Vermont Sen. Bernie Sanders is going to run for president as a Democrat.
The independent who describes himself as a "democratic socialist" will announce Thursday that he plans to seek the Democratic Party's nomination in 2016.
That's according to two people familiar with Sanders' plans. They aren't authorized to discuss the decision by name and spoke to The Associated Press under condition of anonymity.
Sanders will become the second major Democrat in the race, joining former Secretary of State Hillary Rodham Clinton.
In the run-up to his announcement, Sanders has urged Clinton to speak out strongly about issues related to income inequality and climate change.
Clinton is viewed as a heavy favorite in the Democratic primary.
Sanders plans were first reported by Vermont Public Radio.
Key things to know about independent Vermont Sen. Bernie Sanders:
A self-described "democratic socialist" who says he likes Scandinavian-style government, Sanders was credited as mayor of Burlington in the 1980s with leading an urban rebirth in Vermont's largest city, then went on to serve eight terms in the U.S. House. He is in his second term in the U.S. Senate.
Sanders was active in the Student Nonviolent Coordinating Committee while at the University of Chicago in the early 1960s. He joined the March on Washington, which featured the Rev. Martin Luther King Jr.'s "I have a dream" speech, in 1963. He later joined the influx of counterculture, back-to-the-land migrants to Vermont and held various jobs, including carpenter and filmmaker. He was an early member of the Vermont-based Liberty Union Party, but had more success running for office as an independent. Drawing on support from University of Vermont students and others, Sanders upset the longtime incumbent mayor of Burlington by 10 votes in 1981 and served the rest of the decade in that post. He won election to Vermont's lone congressional seat in 1990 and to the Senate in 2006. He has continued with the independent label, but he caucuses with Democrats and serves as ranking member of the Senate Budget Committee.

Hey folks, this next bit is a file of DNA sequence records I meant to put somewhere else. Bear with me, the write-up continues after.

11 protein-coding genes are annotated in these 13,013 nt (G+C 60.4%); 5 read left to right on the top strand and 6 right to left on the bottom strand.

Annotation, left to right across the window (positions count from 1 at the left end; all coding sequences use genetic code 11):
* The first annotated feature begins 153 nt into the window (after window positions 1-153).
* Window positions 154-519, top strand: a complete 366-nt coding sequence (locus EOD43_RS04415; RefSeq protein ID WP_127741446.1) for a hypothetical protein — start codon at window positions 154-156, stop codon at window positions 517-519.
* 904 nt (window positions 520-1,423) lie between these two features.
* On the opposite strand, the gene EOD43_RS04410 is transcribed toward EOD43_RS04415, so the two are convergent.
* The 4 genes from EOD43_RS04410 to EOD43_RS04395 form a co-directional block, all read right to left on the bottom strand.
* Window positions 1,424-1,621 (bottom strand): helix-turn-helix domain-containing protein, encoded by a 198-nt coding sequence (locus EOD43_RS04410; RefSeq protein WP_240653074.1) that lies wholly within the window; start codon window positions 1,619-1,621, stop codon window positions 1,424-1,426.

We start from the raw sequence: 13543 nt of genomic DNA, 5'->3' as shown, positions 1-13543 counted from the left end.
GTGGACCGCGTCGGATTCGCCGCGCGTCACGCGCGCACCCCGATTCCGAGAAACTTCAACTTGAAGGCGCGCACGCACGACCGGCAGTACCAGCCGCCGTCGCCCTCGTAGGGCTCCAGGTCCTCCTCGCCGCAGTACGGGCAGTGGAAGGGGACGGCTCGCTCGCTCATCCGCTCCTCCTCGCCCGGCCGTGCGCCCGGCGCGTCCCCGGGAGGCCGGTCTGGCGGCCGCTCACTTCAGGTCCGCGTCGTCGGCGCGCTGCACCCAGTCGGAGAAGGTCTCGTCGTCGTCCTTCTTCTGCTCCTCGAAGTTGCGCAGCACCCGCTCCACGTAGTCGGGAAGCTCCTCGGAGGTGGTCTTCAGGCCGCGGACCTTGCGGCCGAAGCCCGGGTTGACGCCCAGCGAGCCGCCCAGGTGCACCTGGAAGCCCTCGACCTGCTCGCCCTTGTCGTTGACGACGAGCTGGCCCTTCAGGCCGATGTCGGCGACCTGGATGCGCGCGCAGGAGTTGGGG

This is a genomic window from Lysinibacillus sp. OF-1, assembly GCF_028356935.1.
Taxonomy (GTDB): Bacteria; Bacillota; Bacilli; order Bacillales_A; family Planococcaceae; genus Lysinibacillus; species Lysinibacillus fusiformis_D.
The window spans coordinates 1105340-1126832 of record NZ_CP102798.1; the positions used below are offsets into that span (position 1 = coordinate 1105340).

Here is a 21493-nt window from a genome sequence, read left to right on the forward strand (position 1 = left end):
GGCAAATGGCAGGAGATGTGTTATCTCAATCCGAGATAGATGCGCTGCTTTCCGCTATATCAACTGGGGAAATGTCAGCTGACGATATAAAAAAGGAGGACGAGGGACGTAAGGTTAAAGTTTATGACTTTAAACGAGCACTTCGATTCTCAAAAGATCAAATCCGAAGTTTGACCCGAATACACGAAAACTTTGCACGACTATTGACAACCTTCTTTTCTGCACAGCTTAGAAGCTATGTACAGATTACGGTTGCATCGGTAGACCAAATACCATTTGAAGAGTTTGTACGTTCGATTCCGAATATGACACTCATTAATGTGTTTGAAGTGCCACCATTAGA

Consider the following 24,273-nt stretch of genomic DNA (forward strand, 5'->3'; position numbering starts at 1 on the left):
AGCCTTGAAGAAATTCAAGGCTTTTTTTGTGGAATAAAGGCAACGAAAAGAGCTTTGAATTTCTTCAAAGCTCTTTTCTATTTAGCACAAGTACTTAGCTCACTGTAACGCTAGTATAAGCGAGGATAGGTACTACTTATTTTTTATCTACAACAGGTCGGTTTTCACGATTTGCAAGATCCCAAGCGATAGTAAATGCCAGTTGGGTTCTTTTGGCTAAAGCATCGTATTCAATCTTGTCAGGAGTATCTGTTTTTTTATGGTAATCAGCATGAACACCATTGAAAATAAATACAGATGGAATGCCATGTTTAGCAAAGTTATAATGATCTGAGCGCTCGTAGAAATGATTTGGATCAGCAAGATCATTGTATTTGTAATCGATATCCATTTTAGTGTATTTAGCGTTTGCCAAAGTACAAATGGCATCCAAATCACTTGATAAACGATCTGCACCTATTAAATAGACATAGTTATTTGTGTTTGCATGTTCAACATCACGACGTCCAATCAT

Sanders has said he grew up "solidly lower middle class" in a Jewish family in Brooklyn, and still carries that New York borough's thick accent. His father, an immigrant from Poland, sold paint for a living and Sanders' views about the distribution of wealth were formed early. "A lack of money in my family was a very significant aspect of my growing up," he said in December. "Kids in my class would have new jackets, new coats, and I would get hand-me-downs."
CALLING CARD MOMENT
Sanders took to the Senate floor in December 2010 and thundered for more than eight hours about a tax-cut package and Congress' failure to provide enough money, in his view, for education and social programs. With his trademark sarcasm, he mocked the rich, yelling: "How can I get by on one house? I need five houses, 10 houses! I need three jet planes to take me all over the world!" The speech was so popular it crashed the Senate video server. It was later printed in a small book.
EARLY CAMPAIGN ACTION
Tad Devine, a longtime Democratic strategist who worked on Sanders' campaigns in the 1990s, has signed on as an adviser. The senator has been traveling the country in recent months, especially to the early caucus and primary states of Iowa, New Hampshire and South Carolina, drawing big and enthusiastic crowds as he speaks about wealth inequality and the need to get serious about climate change. Even so, he's considered a longshot in a nomination contest dominated by Hillary Rodham Clinton.